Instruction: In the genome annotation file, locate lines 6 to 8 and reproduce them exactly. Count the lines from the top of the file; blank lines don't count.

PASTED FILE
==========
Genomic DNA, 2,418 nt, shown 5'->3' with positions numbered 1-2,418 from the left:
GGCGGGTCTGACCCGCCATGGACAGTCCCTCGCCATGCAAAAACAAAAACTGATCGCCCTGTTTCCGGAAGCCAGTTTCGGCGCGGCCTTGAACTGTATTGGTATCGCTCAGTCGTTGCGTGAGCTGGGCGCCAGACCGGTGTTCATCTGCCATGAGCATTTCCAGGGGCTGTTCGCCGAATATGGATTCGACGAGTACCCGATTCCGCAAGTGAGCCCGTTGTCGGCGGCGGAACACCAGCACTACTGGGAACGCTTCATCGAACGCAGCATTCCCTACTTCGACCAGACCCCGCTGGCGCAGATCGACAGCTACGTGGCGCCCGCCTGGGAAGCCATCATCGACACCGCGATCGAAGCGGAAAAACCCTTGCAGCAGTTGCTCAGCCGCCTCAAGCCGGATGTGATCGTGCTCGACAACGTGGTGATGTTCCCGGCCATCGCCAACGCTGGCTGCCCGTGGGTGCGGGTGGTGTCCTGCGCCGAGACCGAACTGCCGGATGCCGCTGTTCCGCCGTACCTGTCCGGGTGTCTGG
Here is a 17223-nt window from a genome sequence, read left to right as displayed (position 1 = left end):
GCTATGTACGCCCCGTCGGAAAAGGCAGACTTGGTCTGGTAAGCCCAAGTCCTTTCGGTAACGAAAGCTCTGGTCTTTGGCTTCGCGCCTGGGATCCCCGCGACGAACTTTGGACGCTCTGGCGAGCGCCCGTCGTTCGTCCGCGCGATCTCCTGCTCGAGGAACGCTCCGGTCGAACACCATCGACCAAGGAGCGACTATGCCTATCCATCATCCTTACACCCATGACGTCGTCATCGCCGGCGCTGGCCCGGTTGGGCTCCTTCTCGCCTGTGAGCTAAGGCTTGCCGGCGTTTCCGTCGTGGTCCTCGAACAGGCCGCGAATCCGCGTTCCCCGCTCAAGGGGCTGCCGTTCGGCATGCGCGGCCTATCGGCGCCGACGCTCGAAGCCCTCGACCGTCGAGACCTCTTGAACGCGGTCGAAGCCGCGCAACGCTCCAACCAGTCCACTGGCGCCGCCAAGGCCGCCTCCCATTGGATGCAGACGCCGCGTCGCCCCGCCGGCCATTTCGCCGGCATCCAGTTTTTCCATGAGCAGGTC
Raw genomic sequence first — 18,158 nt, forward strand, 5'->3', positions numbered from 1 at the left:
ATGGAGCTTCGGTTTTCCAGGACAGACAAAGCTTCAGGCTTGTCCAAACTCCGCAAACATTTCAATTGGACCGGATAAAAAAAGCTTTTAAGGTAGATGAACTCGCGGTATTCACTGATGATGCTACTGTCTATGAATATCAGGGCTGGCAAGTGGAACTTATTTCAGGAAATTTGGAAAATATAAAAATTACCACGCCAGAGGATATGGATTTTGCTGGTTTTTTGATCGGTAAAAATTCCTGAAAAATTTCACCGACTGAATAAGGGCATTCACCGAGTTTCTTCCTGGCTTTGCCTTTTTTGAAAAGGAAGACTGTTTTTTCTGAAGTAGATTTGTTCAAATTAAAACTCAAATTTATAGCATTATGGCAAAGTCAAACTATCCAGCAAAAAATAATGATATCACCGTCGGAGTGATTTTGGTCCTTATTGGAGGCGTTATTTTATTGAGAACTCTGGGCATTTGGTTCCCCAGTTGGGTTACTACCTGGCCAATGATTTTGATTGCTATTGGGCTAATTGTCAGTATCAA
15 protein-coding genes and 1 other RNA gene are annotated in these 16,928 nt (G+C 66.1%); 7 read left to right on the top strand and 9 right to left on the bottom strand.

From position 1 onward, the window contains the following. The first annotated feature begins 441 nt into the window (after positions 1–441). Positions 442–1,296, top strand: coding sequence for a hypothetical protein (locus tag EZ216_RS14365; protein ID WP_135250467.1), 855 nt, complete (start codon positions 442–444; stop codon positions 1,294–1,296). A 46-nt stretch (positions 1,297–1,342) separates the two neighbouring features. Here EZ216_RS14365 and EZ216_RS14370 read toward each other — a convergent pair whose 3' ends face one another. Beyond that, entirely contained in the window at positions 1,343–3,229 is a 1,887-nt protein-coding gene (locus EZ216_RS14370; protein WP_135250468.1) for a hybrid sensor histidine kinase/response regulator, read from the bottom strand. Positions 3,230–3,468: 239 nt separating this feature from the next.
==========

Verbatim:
ATGGAGCTTCGGTTTTCCAGGACAGACAAAGCTTCAGGCTTGTCCAAACTCCGCAAACATTTCAATTGGACCGGATAAAAAAAGCTTTTAAGGTAGATGAACTCGCGGTATTCACTGATGATGCTACTGTCTATGAATATCAGGGCTGGCAAGTGGAACTTATTTCAGGAAATTTGGAAAATATAAAAATTACCACGCCAGAGGATATGGATTTTGCTGGTTTTTTGATCGGTAAAAATTCCTGAAAAATTTCACCGACTGAATAAGGGCATTCACCGAGTTTCTTCCTGGCTTTGCCTTTTTTGAAAAGGAAGACTGTTTTTTCTGAAGTAGATTTGTTCAAATTAAAACTCAAATTTATAGCATTATGGCAAAGTCAAACTATCCAGCAAAAAATAATGATATCACCGTCGGAGTGATTTTGGTCCTTATTGGAGGCGTTATTTTATTGAGAACTCTGGGCATTTGGTTCCCCAGTTGGGTTACTACCTGGCCAATGATTTTGATTGCTATTGGGCTAATTGTCAGTATCAA
15 protein-coding genes and 1 other RNA gene are annotated in these 16,928 nt (G+C 66.1%); 7 read left to right on the top strand and 9 right to left on the bottom strand.

From position 1 onward, the window contains the following. The first annotated feature begins 441 nt into the window (after positions 1–441). Positions 442–1,296, top strand: coding sequence for a hypothetical protein (locus tag EZ216_RS14365; protein ID WP_135250467.1), 855 nt, complete (start codon positions 442–444; stop codon positions 1,294–1,296). A 46-nt stretch (positions 1,297–1,342) separates the two neighbouring features. Here EZ216_RS14365 and EZ216_RS14370 read toward each other — a convergent pair whose 3' ends face one another. Beyond that, entirely contained in the window at positions 1,343–3,229 is a 1,887-nt protein-coding gene (locus EZ216_RS14370; protein WP_135250468.1) for a hybrid sensor histidine kinase/response regulator, read from the bottom strand. Positions 3,230–3,468: 239 nt separating this feature from the next.